The Air Line Pilots Association, International (ALPA), the world’s largest non-governmental aviation safety organization that represents 60,000 pilots at 36 U.S. and Canadian airlines, is again calling on federal regulators to address an aviation security vulnerability and prevent another 9/11 type attack. Last month, ALPA called on Transportation Security Buttigieg to urge the Federal Aviation Administration (FAA) to issue a final secondary flight deck barrier regulation which was mandated by Congress nearly three years ago.
As well as preventing another 9/11 incident, ALPA pointed out that recent trends in unruly passenger behavior must be taken into consideration. “At a time of increased passenger disruptions and assaults on frontline aviation workers, the FAA continues to permit a known security threat to jeopardize passengers and flight crews on U.S. airliners,” the letter read.
The letter followed a previous request in May 2021, but the matter remains unresolved.
“The greatest way to honor the memories of the nearly 3,000 people who died is to use our voices, expertise and resolve to ensure that 9/11 is in America’s past—and not a prelude to another terrorist attack in which airplanes are, once again, turned into weapons of mass destruction,” said Capt. Joe DePete, ALPA president. “Issuing the secondary barrier rule would be a powerful and simple way for Administrator Dickson to honor the pilots, flight attendants, passengers, first responders, and other victims who lost their lives on 9/11. The FAA should stop stalling, follow the law and take immediate steps to improve aviation by implementing this critical, live-saving measure.”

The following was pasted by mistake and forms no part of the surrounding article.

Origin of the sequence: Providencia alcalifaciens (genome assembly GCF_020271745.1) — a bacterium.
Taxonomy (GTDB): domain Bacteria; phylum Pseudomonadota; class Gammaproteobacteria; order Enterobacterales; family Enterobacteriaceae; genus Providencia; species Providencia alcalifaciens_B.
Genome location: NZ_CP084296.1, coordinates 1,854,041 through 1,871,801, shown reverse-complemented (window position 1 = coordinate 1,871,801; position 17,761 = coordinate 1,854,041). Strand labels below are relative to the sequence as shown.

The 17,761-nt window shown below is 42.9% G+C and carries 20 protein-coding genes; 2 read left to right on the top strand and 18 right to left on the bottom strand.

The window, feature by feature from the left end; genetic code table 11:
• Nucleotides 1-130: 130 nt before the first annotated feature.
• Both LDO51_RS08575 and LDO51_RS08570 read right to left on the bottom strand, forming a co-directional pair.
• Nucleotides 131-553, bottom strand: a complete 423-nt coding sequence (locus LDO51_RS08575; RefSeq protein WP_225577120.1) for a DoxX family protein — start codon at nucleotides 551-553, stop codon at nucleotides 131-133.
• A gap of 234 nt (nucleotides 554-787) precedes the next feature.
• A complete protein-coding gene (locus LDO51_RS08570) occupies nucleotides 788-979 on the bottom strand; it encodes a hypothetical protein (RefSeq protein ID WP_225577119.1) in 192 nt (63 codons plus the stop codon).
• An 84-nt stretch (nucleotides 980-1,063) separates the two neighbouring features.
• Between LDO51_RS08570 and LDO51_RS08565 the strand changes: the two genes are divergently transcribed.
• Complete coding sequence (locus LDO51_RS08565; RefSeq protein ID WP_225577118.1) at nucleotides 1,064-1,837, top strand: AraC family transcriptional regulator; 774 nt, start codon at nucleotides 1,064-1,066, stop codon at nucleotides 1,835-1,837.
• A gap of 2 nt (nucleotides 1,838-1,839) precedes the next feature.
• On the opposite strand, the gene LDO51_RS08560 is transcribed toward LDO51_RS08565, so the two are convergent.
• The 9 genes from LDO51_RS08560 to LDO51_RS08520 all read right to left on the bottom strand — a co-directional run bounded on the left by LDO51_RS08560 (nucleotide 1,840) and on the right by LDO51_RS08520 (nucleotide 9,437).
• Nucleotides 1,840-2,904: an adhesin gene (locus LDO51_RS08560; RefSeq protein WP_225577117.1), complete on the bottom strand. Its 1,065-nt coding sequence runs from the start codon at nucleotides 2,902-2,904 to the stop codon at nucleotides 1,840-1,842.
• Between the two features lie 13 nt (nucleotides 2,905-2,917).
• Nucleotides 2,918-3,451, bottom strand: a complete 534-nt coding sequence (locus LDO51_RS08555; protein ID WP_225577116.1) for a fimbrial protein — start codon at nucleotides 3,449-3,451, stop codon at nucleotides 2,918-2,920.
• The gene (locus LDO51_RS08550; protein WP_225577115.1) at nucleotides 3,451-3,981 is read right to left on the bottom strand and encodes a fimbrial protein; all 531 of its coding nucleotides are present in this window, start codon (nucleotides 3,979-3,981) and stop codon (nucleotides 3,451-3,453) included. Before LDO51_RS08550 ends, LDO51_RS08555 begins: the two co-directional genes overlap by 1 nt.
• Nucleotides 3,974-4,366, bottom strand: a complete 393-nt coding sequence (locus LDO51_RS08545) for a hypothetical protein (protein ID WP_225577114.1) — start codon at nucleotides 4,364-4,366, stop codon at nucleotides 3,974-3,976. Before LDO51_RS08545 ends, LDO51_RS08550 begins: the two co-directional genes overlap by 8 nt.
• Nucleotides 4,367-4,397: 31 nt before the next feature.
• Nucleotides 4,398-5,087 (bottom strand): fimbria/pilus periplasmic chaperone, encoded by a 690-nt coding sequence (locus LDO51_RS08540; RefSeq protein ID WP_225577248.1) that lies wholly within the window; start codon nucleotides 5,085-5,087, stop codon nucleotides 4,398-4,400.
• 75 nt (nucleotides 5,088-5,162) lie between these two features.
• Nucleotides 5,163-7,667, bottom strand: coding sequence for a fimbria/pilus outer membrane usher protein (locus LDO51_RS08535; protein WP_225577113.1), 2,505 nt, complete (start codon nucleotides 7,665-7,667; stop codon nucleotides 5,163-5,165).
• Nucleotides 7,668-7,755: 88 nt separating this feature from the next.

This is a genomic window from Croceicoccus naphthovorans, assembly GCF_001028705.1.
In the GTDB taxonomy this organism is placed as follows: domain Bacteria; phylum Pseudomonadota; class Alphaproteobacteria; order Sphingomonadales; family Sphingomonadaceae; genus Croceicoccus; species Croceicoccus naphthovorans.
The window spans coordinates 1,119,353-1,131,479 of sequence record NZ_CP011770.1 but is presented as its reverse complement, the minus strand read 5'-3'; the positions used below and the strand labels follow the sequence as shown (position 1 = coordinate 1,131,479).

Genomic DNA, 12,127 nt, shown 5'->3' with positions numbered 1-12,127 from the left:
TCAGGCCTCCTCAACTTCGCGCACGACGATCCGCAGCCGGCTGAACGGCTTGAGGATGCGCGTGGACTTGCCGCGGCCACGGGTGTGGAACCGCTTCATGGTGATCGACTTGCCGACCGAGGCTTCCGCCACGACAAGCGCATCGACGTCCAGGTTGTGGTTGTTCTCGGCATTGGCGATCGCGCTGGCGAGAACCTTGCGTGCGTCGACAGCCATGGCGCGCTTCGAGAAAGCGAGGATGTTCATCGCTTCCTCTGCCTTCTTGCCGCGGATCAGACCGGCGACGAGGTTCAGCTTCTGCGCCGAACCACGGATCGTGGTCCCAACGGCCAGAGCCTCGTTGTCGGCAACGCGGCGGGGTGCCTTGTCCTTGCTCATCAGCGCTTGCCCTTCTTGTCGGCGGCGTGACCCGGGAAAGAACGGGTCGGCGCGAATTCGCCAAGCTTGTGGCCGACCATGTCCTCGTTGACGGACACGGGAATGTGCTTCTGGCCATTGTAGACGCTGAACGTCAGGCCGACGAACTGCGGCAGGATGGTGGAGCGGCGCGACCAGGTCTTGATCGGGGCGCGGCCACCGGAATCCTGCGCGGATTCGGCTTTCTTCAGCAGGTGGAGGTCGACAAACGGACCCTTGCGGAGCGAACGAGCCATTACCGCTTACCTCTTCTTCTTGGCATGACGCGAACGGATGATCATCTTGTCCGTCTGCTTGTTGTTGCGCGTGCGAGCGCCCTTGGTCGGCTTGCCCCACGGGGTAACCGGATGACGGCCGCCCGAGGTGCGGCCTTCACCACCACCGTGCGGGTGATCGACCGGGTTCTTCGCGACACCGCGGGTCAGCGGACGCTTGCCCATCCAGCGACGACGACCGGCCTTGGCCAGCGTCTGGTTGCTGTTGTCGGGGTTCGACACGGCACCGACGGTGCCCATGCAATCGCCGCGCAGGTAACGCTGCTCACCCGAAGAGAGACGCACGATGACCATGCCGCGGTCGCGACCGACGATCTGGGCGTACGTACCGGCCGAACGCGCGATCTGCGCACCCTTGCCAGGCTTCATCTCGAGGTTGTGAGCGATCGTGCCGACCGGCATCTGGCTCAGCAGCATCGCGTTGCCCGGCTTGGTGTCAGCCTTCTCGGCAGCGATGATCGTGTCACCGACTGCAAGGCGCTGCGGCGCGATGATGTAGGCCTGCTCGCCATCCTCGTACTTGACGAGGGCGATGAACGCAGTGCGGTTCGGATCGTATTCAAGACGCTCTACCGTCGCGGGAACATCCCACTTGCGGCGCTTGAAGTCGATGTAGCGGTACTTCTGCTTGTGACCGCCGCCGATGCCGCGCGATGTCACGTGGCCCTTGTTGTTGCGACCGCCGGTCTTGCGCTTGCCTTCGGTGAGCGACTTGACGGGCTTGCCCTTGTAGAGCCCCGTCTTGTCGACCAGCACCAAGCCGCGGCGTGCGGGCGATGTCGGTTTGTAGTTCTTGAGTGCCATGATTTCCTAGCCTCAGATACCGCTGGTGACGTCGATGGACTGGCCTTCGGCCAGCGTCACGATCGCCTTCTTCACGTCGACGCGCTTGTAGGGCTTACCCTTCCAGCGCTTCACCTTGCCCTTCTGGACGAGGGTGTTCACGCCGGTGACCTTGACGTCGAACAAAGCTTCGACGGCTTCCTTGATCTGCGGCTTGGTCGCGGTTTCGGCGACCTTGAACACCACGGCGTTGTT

In addition, ALPA is calling Congress to immediately pass legislation that requires primary, hardened flight deck doors on all cargo aircraft. These planes, which frequently carry non-airline personnel who often have not cleared the same security checks as individuals on passenger airlines, fly in the same airspace, to the same airports, and present the same risks as passenger aircraft. However, some have no flight deck door at all. A bipartisan bill to close this gap was introduced in Congress in July.
“This significant security gap in our aviation system currently allows relatively unfettered access to the cargo flight deck during flight operations. For far too long, there has been a dangerous double standard when it comes to common-sense safety and security provisions for cargo operations and it is way past time to end it,” added DePete.
After 9/11, Congress mandated hardened flight deck doors on commercial airliners. Unfortunately, the only all-cargo aircraft included were those that had flight deck doors at that time. The majority of all-cargo aircraft were not equipped with doors, and virtually all cargo aircraft manufactured since are not equipped with the hardened flight deck door.
It is worth noting however that in 2015 a Germanwings co-pilot deliberately downed an aircraft into the French Alps after locking himself into the cockpit when he was left alone, killing all passengers and crew members on the flight from Barcelona. An investigation found that the reinforced structure of the cockpit doors, designed for security reasons to resist penetration, could not be broken from outside to enable somebody to enter before the aircraft crashed. Investigators also found that the co-pilot had previously considered suicide.
This incident and the threat of others like it is perhaps one reason for stalling. However there are solutions to the lone flyer problem which could be overcome either with remote or automated technology, or by a policy of ensuring no person is left alone in the cockpit at any time as some countries already have in place. And of course, a greater awareness of the insider threat and background checks could also prevent such an incident.